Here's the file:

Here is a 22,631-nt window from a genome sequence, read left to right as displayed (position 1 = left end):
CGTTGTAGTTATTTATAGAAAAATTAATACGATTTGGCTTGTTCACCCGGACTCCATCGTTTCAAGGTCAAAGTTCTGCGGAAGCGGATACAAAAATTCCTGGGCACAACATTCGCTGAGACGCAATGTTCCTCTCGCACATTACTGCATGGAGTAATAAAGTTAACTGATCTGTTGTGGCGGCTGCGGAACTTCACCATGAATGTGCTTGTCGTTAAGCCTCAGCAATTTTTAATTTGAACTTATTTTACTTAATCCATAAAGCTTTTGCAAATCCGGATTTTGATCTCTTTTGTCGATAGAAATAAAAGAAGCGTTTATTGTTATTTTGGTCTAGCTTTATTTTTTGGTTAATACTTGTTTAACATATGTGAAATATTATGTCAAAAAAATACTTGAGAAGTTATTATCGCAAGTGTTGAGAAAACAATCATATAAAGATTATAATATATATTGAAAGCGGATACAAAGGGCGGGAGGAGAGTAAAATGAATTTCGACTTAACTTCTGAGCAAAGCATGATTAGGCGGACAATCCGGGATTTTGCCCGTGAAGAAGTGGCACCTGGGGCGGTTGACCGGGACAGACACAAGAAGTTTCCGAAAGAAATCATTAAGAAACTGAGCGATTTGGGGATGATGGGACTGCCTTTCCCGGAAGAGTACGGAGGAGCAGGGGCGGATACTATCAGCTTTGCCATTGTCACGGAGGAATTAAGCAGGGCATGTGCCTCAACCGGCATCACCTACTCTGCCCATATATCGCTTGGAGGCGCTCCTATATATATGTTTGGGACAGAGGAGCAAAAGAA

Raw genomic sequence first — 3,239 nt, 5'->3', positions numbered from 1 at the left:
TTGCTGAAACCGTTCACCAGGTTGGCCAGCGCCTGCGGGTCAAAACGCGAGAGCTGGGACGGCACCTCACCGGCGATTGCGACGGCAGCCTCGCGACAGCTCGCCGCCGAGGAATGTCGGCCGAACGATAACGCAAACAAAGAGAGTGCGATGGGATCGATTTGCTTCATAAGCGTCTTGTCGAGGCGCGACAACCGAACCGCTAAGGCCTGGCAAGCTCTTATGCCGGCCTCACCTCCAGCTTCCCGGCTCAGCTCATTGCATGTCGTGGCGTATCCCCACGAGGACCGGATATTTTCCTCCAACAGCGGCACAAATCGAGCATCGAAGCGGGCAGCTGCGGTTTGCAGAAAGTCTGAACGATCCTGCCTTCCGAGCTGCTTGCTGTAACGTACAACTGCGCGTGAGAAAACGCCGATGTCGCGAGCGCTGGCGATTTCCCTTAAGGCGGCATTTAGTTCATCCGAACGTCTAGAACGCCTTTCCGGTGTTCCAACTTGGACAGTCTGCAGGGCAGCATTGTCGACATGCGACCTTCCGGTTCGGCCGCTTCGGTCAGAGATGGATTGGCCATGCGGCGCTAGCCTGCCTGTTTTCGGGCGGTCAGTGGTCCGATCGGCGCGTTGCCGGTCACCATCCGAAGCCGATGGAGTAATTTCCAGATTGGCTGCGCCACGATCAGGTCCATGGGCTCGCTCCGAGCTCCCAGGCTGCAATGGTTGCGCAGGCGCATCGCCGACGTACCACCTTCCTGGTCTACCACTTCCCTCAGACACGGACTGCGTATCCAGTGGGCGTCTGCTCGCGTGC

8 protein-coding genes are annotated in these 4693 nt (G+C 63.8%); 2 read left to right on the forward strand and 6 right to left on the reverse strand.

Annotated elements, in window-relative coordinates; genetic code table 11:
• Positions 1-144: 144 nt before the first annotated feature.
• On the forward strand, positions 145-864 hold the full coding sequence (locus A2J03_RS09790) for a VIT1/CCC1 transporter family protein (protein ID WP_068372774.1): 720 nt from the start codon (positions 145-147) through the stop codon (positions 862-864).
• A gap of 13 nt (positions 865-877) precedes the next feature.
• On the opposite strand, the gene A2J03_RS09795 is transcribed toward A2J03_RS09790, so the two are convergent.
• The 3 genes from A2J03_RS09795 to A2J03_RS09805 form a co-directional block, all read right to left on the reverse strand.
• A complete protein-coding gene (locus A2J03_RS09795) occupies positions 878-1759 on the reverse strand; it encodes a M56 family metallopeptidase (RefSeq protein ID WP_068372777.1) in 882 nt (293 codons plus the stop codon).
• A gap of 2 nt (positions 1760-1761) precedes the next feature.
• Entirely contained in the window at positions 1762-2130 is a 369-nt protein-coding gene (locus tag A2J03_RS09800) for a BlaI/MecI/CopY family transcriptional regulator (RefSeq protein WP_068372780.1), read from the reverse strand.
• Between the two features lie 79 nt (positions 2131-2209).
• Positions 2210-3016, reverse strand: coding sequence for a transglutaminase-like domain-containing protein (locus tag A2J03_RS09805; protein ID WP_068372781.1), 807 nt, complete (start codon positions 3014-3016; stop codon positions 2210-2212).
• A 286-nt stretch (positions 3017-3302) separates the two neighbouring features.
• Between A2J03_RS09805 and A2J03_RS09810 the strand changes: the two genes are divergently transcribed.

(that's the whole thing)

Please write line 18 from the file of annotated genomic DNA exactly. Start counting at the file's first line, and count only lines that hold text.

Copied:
• Between A2J03_RS09805 and A2J03_RS09810 the strand changes: the two genes are divergently transcribed.